Because most of the promotion I’ve been able to do for the book has been online, much of it is still available for anyone who wants to rediscover it. Here’s an overview of what’s out there.
Podcast-wise, I got to talk about Blake on the BBC History Extra Podcast, as well as the William Ramsey Investigates pod – these were both a lot of fun to do, as was chatting to the Rough Trade folk on Soho Radio’s Rough Trade Book Club. and talking live in Brighton on Slack City Radio to Chris Thorpe-Tracey.
Over on YouTube, I very much enjoyed doing a talk for the London Philosophy Club – the Q&A in the second half was particularly fun here, and you’ll notice that what philosophers want to know about most is sex and drugs. It was an honour to do a talk for The Blake Society, where I was in conversation with John Riordan, the illustrator behind William Blake Taxi Driver. And see how much I joyfully geek out about Blake with Jason Whittaker, the author of the wonderful Blake book Divine Images and the man behind the Zoamorphosis.com blog.
If you watch and listen to all those you will (a) go mad and (b) realise how much I repeat myself, so I don’t advise it. But hopefully one will take your interest.
And finally – I was asked to write a review of any book I wanted for the glossy arts lab magazine MU. I wrote about Hallie Rubenhold’s book on the victims of the ‘Jack the Ripper’ murders, The Five. I’ve done so much hawking of my own book this month that it seems right to shout about something else, so I’ll paste that review here. Let me know if reviews like this are of interest, as I’m probably be going to write more about books that I think are excellent.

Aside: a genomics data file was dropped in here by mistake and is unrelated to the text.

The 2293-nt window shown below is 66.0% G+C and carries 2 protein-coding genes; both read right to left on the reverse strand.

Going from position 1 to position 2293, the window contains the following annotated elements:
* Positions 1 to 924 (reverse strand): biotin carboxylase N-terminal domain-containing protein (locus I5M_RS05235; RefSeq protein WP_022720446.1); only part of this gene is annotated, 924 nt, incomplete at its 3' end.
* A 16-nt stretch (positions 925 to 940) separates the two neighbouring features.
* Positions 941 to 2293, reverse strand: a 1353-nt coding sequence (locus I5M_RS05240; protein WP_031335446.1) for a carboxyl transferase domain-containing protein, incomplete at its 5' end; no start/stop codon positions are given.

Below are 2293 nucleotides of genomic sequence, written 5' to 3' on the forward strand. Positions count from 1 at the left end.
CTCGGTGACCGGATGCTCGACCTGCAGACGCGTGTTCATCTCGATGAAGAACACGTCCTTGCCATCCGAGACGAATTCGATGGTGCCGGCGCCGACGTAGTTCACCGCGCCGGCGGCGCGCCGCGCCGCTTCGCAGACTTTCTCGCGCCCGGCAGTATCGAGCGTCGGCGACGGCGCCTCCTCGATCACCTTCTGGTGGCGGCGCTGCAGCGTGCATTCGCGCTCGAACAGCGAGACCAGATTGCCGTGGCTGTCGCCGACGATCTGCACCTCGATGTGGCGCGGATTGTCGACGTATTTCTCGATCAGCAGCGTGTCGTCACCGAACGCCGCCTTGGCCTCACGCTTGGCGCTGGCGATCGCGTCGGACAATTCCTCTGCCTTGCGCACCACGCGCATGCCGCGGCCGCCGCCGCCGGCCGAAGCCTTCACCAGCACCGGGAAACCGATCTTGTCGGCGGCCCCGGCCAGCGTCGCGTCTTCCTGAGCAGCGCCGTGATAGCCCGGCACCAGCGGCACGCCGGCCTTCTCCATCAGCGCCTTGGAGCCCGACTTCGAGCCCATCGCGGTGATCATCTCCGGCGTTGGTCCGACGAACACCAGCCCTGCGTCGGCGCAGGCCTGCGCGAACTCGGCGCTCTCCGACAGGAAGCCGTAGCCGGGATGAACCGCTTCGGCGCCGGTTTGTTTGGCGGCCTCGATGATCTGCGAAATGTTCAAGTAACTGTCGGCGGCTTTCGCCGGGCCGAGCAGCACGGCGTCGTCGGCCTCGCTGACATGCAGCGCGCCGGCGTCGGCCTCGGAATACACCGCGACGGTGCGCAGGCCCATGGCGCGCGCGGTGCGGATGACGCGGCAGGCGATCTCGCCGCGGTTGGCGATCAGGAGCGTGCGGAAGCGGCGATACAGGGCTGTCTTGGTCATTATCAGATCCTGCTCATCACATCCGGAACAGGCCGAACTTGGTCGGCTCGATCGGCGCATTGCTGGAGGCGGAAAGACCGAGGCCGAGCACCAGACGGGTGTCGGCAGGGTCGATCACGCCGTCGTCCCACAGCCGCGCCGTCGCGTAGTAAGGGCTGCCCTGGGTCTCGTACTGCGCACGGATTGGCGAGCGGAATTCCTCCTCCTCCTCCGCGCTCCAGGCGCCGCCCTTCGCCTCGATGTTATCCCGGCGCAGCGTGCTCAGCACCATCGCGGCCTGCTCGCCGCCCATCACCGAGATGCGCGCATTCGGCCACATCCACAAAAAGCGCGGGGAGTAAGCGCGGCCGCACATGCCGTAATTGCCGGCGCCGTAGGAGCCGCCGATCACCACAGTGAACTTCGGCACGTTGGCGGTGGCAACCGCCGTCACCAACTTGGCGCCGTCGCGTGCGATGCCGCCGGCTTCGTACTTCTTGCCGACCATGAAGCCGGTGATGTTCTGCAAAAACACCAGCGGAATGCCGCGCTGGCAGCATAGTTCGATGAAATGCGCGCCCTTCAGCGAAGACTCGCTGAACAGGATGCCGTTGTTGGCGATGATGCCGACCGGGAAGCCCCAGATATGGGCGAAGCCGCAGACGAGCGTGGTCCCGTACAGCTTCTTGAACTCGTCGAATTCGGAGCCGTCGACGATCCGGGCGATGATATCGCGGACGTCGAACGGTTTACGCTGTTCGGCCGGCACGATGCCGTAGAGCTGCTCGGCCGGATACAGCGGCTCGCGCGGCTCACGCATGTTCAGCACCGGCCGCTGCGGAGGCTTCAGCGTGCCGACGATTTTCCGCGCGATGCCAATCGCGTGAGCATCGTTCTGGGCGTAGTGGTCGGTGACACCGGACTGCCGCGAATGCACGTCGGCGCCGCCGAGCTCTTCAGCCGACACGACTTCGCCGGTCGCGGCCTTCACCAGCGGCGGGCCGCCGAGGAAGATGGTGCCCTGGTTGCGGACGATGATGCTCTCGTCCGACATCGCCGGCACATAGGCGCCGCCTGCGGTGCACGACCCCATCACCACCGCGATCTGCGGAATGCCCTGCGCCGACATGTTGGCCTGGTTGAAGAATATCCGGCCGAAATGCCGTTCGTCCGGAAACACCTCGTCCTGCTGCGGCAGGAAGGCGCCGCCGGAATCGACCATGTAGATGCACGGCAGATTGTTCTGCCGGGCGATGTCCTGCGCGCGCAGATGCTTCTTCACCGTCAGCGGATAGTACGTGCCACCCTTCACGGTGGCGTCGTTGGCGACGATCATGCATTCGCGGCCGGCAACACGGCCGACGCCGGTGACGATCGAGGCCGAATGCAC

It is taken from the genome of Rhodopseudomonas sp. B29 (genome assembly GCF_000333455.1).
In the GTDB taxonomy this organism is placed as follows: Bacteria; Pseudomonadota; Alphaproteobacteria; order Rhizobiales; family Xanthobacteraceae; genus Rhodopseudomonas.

THE FIVE: THE UNTOLD LOVES OF THE WOMEN KILLED BY JACK THE RIPPER, by Hallie Rubenhold
This is a book about the women killed by Jack the Ripper. It is not a book about Jack the Ripper himself. That character is largely absent from its pages.
When I first heard about The Five, I feared it would be a book that commits the great crime of being worthy, but dull. Surely the interesting thing about the squalid Ripper melodrama was the Grand Guignol of mysterious Jack himself – with his cape, cane and top hat vanishing into the dark thick fog of Hammer Horror Whitechapel before he can be nicked by the baffled and inept Victorian police? In this, of course, I was entirely wrong. Rubenhold’s brilliantly written book is a far more vivid and engrossing read than any ‘true crime’ examinations of the murders.